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Title: An online CBT-based life skills course for carers of children with chronic and life limiting conditions : a feasibility trial
Author: Manuel, Lauren Frances
ISNI:       0000 0004 7653 907X
Awarding Body: University of Glasgow
Current Institution: University of Glasgow
Date of Award: 2018
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Background: Caring for a child with a chronic health condition is often associated with high levels of anxiety, depression and stress (Burton et al., 2003). Demanding caring duties, a lack of time and social isolation create barriers for carers accessing mental health support. The internet may be useful way for carers to access psychological supports but to date no research has explored this. Aims: To identify common difficulties which carers face and adapt a pre-existing computerised CBT (cCBT) based course to reduce carer stress. To determine the feasibility of providing mental health support to carers through an online course and assess its potential effectiveness and accessibility. Methods: Focus groups and questionnaires completed by hospice staff provided information regarding common stressors encountered by carers. Thematic analysis (Braun and Clarke, 2006) was used to identify topics which were then used to adapt a pre-existing cCBT course which consisted of 6 primary modules and additional online materials/modules plus the offer of weekly email support for 6 weeks from a support worker to encourage use. A single arm feasibility trial of the tailored cCBT was conducted using carers of children with chronic conditions recruited through advertisements and local hospice staff. Participants were provided with access to the cCBT course for 6 weeks and received weekly personalised support emails. Self-report measures of anxiety, depression and daily functioning were measures at baseline and at post-treatment. Questionnaires administered online explored participant satisfaction and course use which were then analysed. Results: 19 hospice workers were recruited to complete questionnaires regarding common difficulties faced by carers. Several themes emerged from thematic analysis of the data including: physical and interpersonal difficulties, external pressures, time constraints, limited support, responding to the child’s illness and difficulties accessing appropriate care for their child. 29 carers were recruited to trial the online course, with 55.6% recruited through social media. 12 (30.8%) carers logged onto the course and 6 (15.4%) completed follow-up measures at 8 weeks post intervention. Of the participants that started the course only 2 (18.2%) completed all 6 course modules. Exploratory analyses showed no statistically significant differences in depression, anxiety or functional impairment. However, results indicated a general reduction in clinically significant anxiety symptoms and functional impairment. Satisfaction questionnaires completed by carers post-intervention indicated a high level of satisfaction with the course. Qualitative results showed that participants valued the email support they received and the flexibility that an online approach provided. Some carers still struggled to find time to complete the course and suggestions were made to amend the course to enable it to be accessed offline and on portable devices. Conclusion: Computerised courses may be an acceptable way of offering mental health support to some carers. Difficulties in retention and recruiting suggest that further adaptations to the course are needed to improve engagement (i.e. delivering the course via apps, or moving to stand alone course topics rather than a recommended course). Alternative methods of delivering psychological support should be explored to avoid excluding those who do not have internet access.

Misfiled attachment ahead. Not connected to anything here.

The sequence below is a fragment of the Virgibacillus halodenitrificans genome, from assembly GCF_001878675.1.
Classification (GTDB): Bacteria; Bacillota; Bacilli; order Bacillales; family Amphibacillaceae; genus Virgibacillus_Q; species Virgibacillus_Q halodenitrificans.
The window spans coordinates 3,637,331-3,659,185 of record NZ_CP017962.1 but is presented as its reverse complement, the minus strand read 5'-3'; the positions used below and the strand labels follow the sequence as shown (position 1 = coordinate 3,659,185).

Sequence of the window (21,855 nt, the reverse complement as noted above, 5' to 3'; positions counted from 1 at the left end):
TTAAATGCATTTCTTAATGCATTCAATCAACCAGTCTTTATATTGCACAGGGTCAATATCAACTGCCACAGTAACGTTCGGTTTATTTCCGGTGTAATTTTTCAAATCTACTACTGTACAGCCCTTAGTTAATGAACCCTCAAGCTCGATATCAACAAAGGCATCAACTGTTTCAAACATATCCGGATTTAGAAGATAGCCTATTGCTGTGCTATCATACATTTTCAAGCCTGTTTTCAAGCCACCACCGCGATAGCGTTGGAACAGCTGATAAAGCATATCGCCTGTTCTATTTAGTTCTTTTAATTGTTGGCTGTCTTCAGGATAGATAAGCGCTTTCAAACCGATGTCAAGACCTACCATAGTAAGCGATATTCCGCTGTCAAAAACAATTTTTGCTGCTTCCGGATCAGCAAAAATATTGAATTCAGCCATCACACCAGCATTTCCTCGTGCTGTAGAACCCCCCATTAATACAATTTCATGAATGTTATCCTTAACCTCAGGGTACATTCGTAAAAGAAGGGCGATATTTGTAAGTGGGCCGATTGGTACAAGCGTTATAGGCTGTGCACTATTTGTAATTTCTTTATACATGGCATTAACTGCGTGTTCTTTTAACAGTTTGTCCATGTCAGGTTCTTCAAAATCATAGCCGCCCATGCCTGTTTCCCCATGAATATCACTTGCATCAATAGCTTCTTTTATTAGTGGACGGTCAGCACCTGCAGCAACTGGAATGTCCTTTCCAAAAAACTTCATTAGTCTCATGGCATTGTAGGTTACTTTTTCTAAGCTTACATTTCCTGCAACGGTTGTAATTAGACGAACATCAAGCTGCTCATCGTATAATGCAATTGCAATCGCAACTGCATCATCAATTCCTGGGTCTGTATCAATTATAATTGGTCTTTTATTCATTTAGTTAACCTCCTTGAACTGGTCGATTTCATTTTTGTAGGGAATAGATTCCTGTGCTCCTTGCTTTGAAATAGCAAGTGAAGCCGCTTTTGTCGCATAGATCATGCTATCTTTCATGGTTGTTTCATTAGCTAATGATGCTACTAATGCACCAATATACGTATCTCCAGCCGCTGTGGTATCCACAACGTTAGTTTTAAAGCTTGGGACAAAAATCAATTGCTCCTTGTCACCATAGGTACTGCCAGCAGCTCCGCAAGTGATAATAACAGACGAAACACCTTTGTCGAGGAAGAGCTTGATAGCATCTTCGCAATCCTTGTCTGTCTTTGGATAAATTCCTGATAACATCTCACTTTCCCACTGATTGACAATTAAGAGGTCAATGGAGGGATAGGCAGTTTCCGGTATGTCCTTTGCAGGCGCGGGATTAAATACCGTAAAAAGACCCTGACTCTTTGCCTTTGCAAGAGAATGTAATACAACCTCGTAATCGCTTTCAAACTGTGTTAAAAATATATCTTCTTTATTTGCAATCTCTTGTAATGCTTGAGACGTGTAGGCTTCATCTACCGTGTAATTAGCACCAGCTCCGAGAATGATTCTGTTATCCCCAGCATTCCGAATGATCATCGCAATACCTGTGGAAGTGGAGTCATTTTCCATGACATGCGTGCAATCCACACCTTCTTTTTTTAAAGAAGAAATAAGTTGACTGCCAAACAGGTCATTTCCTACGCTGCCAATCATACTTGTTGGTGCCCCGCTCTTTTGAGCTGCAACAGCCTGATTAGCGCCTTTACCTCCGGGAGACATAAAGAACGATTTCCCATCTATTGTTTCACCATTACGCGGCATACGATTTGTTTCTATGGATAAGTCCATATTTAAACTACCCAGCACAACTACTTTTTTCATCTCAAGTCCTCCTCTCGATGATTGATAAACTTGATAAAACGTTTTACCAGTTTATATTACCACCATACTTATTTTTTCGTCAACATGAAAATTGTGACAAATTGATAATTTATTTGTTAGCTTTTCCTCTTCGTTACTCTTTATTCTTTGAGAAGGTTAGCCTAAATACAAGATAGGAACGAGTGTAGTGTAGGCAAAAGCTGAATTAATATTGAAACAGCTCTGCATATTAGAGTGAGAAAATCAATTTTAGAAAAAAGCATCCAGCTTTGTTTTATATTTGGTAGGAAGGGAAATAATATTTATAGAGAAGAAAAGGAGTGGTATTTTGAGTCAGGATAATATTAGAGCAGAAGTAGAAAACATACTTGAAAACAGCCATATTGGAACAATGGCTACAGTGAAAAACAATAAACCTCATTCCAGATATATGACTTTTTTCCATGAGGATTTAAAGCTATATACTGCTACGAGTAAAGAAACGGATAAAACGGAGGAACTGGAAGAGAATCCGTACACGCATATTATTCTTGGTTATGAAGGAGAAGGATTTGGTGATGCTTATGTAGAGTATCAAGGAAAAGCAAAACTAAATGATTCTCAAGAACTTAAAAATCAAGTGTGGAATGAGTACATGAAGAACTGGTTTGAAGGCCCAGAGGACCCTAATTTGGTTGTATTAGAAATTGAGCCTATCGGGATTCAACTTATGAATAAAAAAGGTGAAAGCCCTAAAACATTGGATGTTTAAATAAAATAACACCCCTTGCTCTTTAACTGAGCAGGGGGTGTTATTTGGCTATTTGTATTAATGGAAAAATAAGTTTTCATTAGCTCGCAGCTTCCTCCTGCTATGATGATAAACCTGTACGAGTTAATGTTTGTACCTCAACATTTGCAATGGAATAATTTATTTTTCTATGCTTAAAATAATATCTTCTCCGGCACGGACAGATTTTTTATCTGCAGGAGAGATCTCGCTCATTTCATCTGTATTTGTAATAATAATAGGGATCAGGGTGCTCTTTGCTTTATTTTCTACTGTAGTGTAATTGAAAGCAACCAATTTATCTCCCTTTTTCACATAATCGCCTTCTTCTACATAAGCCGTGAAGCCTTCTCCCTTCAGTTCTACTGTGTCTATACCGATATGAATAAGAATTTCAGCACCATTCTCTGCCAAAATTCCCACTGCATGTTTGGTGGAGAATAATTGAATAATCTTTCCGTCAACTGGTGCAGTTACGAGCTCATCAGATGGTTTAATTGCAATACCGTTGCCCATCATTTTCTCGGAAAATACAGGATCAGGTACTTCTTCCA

Supervisor: Not available Sponsor: Not available
Qualification Name: Thesis (D.Clin.Psy.) Qualification Level: Doctoral
EThOS ID:  DOI: Not available
Keywords: BF Psychology ; RJ Pediatrics ; RJ101 Child Health. Child health services